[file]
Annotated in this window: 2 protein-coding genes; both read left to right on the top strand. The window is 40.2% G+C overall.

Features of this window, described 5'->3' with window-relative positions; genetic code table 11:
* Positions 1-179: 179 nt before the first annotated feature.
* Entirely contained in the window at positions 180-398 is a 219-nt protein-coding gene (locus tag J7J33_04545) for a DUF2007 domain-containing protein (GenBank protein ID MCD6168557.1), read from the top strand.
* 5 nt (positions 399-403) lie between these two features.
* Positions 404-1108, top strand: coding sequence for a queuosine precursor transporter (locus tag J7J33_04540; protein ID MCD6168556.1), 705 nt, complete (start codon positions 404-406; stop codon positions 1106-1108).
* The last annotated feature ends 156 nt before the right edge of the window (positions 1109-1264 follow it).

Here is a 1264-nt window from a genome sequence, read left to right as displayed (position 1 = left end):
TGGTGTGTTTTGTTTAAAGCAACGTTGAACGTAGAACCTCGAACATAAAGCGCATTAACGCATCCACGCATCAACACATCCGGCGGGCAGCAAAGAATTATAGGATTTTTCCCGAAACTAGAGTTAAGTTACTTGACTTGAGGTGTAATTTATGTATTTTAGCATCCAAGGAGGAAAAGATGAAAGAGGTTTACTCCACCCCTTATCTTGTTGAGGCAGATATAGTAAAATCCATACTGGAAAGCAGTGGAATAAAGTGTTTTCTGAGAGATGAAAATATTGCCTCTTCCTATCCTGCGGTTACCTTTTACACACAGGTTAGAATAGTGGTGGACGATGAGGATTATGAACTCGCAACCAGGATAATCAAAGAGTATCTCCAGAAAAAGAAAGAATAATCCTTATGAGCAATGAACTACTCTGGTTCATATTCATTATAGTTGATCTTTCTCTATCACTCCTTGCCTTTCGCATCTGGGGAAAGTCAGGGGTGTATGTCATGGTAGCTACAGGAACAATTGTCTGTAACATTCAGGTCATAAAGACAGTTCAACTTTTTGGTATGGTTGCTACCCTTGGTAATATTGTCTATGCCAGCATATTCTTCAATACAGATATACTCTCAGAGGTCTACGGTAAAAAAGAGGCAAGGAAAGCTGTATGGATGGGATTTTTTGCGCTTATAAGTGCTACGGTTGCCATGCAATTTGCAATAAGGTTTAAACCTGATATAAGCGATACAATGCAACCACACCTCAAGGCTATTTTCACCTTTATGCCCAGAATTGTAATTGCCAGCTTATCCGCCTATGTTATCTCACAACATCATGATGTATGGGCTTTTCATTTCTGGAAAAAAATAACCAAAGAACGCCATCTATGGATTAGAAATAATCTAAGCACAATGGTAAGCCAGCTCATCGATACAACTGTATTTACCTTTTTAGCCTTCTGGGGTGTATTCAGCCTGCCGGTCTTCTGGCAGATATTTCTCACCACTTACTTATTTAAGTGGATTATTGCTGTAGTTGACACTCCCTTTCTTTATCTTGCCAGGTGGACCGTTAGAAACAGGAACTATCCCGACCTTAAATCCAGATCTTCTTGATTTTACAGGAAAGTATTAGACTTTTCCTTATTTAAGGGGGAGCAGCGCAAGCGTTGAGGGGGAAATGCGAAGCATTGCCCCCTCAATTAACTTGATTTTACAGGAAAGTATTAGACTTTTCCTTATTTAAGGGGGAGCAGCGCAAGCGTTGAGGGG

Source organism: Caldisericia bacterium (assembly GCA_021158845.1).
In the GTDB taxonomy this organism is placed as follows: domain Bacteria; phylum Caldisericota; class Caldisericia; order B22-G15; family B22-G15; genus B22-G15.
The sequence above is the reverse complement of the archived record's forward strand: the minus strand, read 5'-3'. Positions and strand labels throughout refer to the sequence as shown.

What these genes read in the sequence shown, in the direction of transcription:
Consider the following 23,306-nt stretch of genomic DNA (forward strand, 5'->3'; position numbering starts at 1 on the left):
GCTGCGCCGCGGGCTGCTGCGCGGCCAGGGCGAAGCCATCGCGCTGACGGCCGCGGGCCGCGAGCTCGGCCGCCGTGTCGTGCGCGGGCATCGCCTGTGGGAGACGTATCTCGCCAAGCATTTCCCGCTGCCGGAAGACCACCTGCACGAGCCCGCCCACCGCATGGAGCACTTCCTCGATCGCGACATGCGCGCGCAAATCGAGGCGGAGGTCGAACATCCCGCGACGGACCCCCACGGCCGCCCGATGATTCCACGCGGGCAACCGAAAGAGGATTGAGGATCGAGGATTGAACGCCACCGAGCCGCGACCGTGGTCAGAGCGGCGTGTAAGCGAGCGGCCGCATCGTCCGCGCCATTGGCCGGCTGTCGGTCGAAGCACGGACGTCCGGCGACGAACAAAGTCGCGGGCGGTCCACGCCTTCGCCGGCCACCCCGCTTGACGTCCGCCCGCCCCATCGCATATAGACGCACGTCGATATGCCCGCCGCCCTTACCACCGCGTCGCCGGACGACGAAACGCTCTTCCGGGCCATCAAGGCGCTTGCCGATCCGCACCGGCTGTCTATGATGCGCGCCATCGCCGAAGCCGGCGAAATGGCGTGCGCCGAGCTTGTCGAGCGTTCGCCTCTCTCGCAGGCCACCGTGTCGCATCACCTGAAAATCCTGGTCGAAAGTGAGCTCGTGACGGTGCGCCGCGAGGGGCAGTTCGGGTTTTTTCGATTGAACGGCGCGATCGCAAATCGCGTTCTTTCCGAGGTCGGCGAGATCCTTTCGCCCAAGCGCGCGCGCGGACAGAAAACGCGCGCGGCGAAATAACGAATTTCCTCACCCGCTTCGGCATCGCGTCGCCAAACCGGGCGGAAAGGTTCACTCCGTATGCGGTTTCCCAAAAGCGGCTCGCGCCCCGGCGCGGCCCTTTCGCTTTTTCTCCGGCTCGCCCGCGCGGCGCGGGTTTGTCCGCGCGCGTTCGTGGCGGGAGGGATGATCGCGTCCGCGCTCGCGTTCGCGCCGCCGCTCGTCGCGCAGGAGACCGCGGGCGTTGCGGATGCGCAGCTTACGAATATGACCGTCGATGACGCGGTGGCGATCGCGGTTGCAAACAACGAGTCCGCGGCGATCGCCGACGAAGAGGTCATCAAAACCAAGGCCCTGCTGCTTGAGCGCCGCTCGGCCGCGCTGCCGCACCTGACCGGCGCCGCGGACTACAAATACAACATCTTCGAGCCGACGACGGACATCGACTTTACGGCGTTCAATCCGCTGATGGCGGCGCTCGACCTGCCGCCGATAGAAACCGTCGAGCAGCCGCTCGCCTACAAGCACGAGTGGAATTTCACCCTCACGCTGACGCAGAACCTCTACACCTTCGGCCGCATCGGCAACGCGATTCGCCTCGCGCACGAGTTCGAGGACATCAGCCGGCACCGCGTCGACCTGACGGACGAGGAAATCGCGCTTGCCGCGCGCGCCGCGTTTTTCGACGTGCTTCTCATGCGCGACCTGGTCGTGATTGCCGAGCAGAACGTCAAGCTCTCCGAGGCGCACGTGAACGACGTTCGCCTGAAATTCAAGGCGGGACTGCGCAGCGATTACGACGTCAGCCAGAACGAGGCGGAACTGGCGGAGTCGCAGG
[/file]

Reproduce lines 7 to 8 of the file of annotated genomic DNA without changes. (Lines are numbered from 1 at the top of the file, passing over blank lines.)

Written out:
* The last annotated feature ends 156 nt before the right edge of the window (positions 1109-1264 follow it).

Here is a 1264-nt window from a genome sequence, read left to right as displayed (position 1 = left end):